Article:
Thursday, January 23, 2014
MEDITATION CAN MAKE YOU SMART…
WELL - ACTUALLY IT CAN’T
SO WHY MEDITATE?
Often Zen priest, trying to impress their followers with their own intellect, will answer a novice’s question of ’What should I try to get from meditation;’ with the answer: ‘Meditation.’
Do Zen priest have egos? Are Zen priest human (that’s the Zen trick of answering a question with a question)?
Actually, they are wrong again. There is a great deal to be gained from meditation.
Physically, you can drop your blood pressure in a very short time when you master the ability to place yourself in a meditative state. In a doctor’s office (or at home) I can bring my blood pressure down at least ten points with sixty seconds of meditation technique.
Mentally, you can force your mind into some down time giving you a chance to let go of emotionally charged concerns – somewhat like a reboot on a computer.
Remembering that the goal of Zen is to let you view reality in order to live productively in the moment: Meditation practice along with Zen precepts can help free you of ego, preconceptions, prejudice and all the baggage you carry that dictates how you respond to the world.
There is no one way to meditate. This is how I do it.
1. Find a quite place if possible
2. I like to sit on a pillow on the floor with my legs crossed – but you can be just as effective sitting in a chair.
3. I place my right hand into my left hand touching my thumbs – because it feels right to me.
4. I close my eyes – some people like to focus on an object. The goal is to reduce as many distractions as possible. Sometimes I play new age music like Windham Hill in the background to cover up outside noises.
5. Many meditations instructors tell you to count your breaths – this doesn't work for me…I find it a distraction. I inhale and visualize the air as it goes through my nose down my trachea and inflates my lungs. Then I visualize the air as it exits my lungs and goes out through my nose (if you have sinus problems mouth breathing is fine.) Very quickly you will be aware of your breathing slowing.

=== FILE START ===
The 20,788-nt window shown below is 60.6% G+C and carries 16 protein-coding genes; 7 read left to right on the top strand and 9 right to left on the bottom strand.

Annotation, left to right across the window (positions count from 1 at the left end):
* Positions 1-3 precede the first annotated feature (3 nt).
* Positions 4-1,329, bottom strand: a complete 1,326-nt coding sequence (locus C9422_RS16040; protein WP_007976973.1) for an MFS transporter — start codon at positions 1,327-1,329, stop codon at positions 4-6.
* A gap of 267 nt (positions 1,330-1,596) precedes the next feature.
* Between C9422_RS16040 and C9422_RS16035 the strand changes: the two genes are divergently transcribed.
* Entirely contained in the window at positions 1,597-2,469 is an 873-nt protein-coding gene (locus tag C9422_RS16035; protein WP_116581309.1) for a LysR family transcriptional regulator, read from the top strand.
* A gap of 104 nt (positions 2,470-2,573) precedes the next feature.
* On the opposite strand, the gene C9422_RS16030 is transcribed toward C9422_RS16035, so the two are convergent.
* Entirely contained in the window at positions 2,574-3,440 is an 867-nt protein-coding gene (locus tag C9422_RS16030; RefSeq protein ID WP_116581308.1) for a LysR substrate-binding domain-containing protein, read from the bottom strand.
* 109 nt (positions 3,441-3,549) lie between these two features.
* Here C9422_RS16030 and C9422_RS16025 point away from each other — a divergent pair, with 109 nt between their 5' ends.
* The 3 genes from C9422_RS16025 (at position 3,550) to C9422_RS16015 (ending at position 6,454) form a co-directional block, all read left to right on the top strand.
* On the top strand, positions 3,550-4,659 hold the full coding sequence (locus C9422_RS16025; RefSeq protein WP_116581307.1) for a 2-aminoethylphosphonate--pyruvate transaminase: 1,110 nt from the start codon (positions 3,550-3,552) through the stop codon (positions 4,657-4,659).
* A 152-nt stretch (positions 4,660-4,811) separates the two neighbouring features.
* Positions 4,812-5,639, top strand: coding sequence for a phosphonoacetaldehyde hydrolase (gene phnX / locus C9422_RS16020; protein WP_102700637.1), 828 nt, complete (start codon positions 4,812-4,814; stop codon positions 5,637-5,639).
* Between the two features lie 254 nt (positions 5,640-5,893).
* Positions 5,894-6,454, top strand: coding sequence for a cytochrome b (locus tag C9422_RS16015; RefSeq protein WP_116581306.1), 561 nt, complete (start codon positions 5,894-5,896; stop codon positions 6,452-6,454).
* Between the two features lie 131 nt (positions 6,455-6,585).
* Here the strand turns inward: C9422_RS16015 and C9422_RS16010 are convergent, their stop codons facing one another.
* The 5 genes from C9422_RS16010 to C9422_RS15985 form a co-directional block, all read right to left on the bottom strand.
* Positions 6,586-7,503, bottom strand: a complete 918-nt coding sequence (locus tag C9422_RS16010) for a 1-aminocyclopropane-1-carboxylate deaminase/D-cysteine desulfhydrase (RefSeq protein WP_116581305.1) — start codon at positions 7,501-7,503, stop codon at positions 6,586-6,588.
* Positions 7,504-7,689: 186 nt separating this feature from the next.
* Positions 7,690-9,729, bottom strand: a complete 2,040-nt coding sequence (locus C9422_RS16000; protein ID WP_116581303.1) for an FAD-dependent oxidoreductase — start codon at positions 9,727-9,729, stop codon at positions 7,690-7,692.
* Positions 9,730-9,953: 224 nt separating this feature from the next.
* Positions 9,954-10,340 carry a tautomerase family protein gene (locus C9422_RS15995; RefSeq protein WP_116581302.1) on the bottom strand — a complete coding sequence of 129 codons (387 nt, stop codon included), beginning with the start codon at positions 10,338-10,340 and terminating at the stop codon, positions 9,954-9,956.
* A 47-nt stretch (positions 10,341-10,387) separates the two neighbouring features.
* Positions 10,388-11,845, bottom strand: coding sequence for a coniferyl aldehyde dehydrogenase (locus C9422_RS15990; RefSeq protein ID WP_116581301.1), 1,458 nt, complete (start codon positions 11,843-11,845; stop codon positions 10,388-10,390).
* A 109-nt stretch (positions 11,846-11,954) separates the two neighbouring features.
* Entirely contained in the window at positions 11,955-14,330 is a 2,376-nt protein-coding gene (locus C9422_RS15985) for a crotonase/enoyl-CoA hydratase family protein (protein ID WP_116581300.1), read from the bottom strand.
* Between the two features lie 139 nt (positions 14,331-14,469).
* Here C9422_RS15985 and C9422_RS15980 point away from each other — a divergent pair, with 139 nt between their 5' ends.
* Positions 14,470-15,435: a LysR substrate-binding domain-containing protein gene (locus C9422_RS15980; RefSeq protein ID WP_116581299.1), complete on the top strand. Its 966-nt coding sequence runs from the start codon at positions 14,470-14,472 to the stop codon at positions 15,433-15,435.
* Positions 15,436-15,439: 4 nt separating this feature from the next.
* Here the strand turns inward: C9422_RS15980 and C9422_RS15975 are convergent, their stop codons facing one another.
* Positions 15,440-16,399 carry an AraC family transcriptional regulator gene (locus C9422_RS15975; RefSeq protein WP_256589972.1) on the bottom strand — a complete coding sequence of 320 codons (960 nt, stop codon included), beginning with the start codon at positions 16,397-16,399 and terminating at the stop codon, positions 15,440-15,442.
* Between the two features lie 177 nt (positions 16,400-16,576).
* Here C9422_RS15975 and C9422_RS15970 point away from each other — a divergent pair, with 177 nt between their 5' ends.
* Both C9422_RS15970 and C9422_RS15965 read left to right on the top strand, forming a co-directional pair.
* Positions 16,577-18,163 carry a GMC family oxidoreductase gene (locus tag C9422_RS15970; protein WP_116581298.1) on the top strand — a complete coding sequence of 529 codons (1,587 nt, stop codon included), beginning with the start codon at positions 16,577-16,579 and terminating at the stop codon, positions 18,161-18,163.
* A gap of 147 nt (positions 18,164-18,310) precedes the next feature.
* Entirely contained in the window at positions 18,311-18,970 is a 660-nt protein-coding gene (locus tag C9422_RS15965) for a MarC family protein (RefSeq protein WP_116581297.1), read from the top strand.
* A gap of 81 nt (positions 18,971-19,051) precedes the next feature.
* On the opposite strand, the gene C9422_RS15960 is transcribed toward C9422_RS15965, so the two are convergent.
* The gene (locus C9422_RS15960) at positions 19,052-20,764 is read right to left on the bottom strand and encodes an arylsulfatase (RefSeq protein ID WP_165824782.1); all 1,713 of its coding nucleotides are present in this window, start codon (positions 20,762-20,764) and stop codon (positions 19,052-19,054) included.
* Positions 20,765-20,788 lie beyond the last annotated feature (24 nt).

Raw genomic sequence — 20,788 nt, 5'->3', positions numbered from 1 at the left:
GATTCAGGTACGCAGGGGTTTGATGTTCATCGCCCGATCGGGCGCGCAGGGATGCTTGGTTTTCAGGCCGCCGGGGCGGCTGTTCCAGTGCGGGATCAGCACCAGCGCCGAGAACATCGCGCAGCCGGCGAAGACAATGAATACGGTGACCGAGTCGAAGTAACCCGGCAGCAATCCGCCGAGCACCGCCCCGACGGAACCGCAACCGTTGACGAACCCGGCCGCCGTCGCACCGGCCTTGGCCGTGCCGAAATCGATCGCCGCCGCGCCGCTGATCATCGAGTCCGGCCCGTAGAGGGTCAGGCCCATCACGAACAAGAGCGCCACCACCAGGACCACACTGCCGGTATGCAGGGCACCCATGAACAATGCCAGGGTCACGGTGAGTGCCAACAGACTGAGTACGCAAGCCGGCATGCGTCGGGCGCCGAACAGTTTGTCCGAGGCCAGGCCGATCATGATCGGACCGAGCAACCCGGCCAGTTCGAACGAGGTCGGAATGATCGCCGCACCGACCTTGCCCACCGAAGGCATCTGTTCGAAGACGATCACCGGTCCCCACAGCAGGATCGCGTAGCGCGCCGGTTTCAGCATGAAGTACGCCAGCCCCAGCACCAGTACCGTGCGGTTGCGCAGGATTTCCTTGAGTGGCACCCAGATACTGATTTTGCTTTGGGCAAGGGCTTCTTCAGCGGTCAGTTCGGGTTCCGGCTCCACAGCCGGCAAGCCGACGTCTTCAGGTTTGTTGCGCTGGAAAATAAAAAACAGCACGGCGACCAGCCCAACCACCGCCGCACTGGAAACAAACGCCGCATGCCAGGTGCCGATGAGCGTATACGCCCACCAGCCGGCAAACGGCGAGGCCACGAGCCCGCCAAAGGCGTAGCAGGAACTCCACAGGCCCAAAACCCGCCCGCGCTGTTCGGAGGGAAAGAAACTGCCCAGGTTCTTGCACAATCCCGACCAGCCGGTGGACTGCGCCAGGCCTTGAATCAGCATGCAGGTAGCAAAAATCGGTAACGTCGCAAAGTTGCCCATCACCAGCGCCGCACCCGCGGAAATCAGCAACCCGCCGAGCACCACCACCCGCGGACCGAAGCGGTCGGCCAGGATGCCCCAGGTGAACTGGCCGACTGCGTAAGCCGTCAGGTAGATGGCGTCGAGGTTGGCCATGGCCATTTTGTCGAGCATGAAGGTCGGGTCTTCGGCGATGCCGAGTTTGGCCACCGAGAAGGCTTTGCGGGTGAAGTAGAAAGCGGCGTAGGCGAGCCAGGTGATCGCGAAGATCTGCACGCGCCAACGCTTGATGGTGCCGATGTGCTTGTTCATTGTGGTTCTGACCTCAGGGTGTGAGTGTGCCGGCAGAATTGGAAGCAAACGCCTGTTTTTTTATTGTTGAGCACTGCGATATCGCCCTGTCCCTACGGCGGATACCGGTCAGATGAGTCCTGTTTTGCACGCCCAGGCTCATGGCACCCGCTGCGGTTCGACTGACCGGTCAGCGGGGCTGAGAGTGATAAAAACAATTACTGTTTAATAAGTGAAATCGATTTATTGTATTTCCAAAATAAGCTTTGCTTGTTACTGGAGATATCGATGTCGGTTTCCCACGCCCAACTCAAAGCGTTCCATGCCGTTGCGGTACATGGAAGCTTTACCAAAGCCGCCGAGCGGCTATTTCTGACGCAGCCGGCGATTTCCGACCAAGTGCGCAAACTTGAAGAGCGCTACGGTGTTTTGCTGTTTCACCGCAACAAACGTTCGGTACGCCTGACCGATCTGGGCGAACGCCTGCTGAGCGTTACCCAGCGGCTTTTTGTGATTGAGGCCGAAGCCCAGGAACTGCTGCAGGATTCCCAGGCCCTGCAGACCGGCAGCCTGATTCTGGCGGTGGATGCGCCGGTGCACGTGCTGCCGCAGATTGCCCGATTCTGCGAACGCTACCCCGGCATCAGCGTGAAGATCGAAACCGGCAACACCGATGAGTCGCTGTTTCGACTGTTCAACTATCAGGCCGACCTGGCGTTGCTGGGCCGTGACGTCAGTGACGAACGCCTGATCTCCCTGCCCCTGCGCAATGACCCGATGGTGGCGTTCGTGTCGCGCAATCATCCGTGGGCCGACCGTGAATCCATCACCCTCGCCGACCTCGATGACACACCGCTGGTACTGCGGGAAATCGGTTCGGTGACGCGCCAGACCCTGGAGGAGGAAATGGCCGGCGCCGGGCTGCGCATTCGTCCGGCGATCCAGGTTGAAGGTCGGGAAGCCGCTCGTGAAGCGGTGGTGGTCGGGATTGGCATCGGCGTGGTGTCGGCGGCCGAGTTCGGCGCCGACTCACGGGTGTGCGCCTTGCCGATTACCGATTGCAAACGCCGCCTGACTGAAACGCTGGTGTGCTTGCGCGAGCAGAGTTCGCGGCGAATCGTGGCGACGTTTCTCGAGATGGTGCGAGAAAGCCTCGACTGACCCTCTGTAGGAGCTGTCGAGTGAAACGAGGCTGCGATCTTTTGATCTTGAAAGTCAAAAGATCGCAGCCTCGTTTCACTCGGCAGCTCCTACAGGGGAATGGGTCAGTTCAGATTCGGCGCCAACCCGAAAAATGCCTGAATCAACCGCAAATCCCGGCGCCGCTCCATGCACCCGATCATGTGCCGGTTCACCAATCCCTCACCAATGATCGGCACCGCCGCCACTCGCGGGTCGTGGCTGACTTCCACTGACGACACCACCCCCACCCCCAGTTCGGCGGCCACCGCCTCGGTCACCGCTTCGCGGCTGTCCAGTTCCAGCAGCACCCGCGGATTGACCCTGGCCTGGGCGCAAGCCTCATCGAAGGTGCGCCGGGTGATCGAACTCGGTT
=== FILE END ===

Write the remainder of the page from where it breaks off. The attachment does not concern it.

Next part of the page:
6. After perhaps the first minute I visualize my legs relaxing; my hands; my arms; my shoulders – then I go back to visualizing my breath.
7. That’s it: now I am in a relaxed state controlling my breath.
8. When I am finished I open my eyes and sit still and quiet for short time before moving – I want to carry with me that relaxed state.
No big secrets – no metaphysical mystery. You might want to start at three minutes and build up – I rarely go beyond five. I don’t use a timer but you might find it useful in the beginning.
But, Beware the Monkeys:
We all have a monkey mind. The monkeys can’t stand quiet relaxed environment and they try to drag distractions through to break into your thoughts. This is normal and occurs often, especially when you are a beginner. When this happens you simply acknowledge that you have been distracted, and go back to visualizing your breathing.
If you attend a Zen Buddhist sangha (meditation group) you will probably find they tend to make meditation an endurance sport. To me, sitting until I have no feeling in my legs and my back aches and I am physically and mentally uncomfortable has no purpose – then again the priest will tell you that there is no purpose to meditation.
Then why do it?
Meditation has benefits; as does living a Buddhist life style. I value Zen Buddhism; but the Buddha reminded us to accept nothing on faith.
It took the Buddha years to become enlightened - but alas he discovered: ‘you put your right foot out; you put your right foot in; you put your right foot out and you shake it all about; you do the hokey pokey and you turn yourself around: that what it’s all about.’